There was no doubt last Saturday night who was the fastest current NFL player was at the “40 yards of Gold” match race event in Sunrise at the BB&T Center. However, six days after the event, there’s now real doubt as to whether most or all of the participants are ever going to see their money.
Sports Business Journal reported late Friday afternoon that several of the participants, including the winner Marquise Goodwin of the 49ers (above), in the made for TV match race tournament have still not been paid anything despite having been assured guaranteed money for showing up:
— Ben Fischer (@BenFischerSBJ) July 5, 2019
Goodwin a former All-American track star at the University of Texas and Olympic trials team member for the United States, easily bested 16 participant field. And, he was supposed to have been paid $1 million by the promoters.
However, a report from the agent for Vikings WR Jeff Badet saying that his client had yet to be paid his $25,000 guaranteed appearance fee that he was contractually assured of for the event continued on Friday. So, there is great doubt that Goodwin will ever receive most or all of that large sum of money.
Badet’s agent told SBJ late Friday afternoon:
“The contract was explicitly clear,” Sarubbi said. “Jeff was an independent contractor who was promised $25,000 upon arrival, before the event on June 29. That has not been paid as of 5:00pm today. It does not look likely it will be, based on the correspondence we have had.”
Former NFL star, including with the Dolphins, Chad Johnson was one of the organizers, helped promote the match race event and was also part of the $39.95 pay-per-view broadcast.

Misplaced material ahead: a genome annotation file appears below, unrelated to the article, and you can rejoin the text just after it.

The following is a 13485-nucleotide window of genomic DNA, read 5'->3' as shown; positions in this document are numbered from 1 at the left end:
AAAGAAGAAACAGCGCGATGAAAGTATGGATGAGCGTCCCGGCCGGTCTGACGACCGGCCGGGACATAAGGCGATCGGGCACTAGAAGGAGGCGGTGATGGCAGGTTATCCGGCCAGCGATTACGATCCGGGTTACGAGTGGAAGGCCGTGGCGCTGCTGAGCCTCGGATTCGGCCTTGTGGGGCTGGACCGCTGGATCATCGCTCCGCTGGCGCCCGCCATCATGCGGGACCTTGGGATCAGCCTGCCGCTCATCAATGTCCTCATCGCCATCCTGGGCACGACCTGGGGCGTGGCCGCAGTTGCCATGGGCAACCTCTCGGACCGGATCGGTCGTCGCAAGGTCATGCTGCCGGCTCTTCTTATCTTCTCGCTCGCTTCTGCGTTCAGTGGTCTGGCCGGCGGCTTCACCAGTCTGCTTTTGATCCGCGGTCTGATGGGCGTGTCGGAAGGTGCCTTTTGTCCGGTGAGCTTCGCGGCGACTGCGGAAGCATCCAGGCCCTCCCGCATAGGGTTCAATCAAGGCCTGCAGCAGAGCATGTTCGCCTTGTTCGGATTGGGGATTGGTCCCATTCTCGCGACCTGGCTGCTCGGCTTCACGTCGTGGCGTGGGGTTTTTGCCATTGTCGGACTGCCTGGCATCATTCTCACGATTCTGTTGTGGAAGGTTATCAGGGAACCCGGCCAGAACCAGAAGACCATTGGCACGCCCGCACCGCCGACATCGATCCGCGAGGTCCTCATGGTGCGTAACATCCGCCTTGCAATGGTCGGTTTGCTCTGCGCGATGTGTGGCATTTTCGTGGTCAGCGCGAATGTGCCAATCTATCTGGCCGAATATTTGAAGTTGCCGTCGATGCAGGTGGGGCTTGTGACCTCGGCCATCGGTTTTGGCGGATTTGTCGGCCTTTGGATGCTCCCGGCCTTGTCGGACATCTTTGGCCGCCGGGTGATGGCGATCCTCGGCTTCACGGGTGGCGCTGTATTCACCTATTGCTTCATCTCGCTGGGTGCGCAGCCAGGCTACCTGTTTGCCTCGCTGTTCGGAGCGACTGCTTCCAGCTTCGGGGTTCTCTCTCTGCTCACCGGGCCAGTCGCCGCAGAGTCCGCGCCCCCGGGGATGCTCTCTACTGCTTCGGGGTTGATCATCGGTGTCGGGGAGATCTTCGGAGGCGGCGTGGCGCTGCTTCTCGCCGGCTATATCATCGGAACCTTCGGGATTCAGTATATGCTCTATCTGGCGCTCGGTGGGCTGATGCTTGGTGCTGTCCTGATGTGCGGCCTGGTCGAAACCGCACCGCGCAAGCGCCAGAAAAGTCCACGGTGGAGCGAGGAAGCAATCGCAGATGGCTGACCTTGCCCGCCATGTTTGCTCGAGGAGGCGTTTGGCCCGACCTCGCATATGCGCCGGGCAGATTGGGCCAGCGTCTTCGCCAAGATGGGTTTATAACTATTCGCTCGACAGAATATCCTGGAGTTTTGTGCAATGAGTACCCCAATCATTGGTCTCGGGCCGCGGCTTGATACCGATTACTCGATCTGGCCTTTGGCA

However, a couple of the prominent participants: Saints receiver Ted Ginn and Giants defensive back Dominique Rodgers-Cromartie apparently got wind that there might be something dubious going on. And, they chose not to show up and participate despite having been listed on promotional materials and the event’s website.
We reported that a Miami media source had told us prior to last Saturday night there was not a crowd of more than 2,000 to be expected to attend, as ticket sales had been poor leading up to the event. Media members, and a separate source who we talked to that was in the building last Saturday all reported that the dimly-lit BB&T Center had fewer than 4,000 and probably closer to 2,000 or less people mainly in the lower level.
SBJ also learned that the promoter/founder of the event, Charles Stewart, had been telling participants that they would now be wired the money for participation, etc., but on Friday that came and went.
So now, there is a very real likelihood that the entire event turns out to be the latest scam that only reminds current players to be wary of anyone trying to use their likeness, abilities and time, especially if they’re hoping to be paid for it.
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